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First Time for Everything

August 1, 2017

By Anna Custis

Young women smiles at camera

Ann Custis

Being in USICD’s Youth in Foreign Affairs and International Development internship program gave me an opportunity to stay in the George Washington University Potomac House dorm, where I was assigned to be roommates with fellow cohort, Janelle Lyons!

      Keep in mind, that until June 2017, I had never had a roommate, not even in college.  I remember recalling all of my friends’ roommate horror stories, from possession of illegal substances, stealing food and more (one of my closest friends was punched).  From bathroom scheduling to lights out, I was worried I’d be stepping on some toes. Turns out, there was no need to worry at all! Janelle and I get along really well.  She’s like the cool older friend with lots of wisdom and advice to give you, and I’ve certainly learned a lot from her.

    Back when I was still in Orlando, my closest friends constantly told me to explore Washington D.C., make new friends and have some new experiences.  They told me to avoid being lonely. I honestly thought I would just stay in the dorm all the time, doing nothing on the weekends except for playing computer games. Well, sometimes I still do that.  Anyways, the more important thing to note here is that I actually made a friend! Our time together was short, but trying out new restaurants and visiting our favorite little yogurt shop was some of the best times I’ve had so far in Washington D.C.  I miss my friends in Orlando a lot, but Janelle helped lessen the pain of missing them.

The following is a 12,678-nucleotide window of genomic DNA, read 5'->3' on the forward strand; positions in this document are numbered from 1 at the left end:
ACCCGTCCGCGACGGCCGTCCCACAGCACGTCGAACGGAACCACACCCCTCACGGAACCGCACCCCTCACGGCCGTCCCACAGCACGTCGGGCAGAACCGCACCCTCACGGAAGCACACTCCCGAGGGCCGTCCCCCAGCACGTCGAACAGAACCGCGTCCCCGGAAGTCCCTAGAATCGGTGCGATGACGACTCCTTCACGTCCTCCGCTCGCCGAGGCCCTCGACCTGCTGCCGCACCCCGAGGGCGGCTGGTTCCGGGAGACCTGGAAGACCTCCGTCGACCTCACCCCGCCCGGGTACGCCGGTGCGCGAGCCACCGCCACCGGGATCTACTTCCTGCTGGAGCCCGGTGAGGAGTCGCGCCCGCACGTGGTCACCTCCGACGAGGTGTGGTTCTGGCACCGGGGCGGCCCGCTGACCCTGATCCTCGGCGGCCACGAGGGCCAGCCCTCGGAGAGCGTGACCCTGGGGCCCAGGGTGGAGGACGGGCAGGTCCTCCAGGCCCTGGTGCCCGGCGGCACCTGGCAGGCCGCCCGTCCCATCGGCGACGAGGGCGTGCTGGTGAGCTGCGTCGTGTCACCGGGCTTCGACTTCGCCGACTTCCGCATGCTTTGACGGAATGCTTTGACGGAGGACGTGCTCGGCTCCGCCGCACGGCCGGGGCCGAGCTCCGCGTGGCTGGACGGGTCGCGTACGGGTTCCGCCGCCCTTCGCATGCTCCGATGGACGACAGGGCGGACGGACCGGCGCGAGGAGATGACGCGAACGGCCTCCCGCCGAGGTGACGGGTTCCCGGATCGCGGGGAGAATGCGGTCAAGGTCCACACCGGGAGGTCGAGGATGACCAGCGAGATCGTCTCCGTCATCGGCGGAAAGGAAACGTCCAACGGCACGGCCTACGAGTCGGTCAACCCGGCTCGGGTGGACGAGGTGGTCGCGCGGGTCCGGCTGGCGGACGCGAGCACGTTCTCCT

Pretty soon, our two month internships will be over and everyone will be going back to school or to new jobs. Janelle will be going back to Boston, and I’m still unsure on whether I will be remaining in Washington D.C. or moving to Chicago.  What I do know, however, is that I will miss the 2017 USICD cohort, and that I wish nothing but the best for all them from here on out.

Ann Custis is a member of the 2017 cohort of the USICD Youth in International Development and Foreign Affairs internship program.  She and other USICD program interns are writing a series of blog posts about their experiences with USICD’s internship program and other topics, to be posted at this blog during the summer.  USICD coordinates the internship program, which brings a cohort of students and recent graduates with disabilities to Washington, DC, each summer to complete internships at various international organizations in the Washington, DC, area.  The internship program was enabled by funding support from  the Mitsubishi Electric America Foundation(MEAF). Ann Custis is completing her internship at Handicap International USA (HI USA)  . Read the biographies of our interns in the summer 2017 program.  Or read blog posts by other current and past interns. The views and opinions expressed at this blog are those of the author and do not necessarily reflect the position of USICD, MEAF, or HI USA.

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From Inside the Classroom to Saving Lives

July 27, 2017

By Ryan O’Malley

Young man smiles at camera

Ryan O’Malley

Realizing the Importance of Health Care Management

For the last 16 years (and for the next 2) I have been a student. Many students graduate college and start to work. They quickly realize that everything they have learned in school is useless for their current profession. For me, I can safely say thus far it has not been that way. I just finished my undergraduate degree in health care management.  My internship is at Management Sciences for Health.  I think you can see the correlation yourself. My point is, I am fortunate that the USICD internship program has placed me at the real-world workplace version of my major.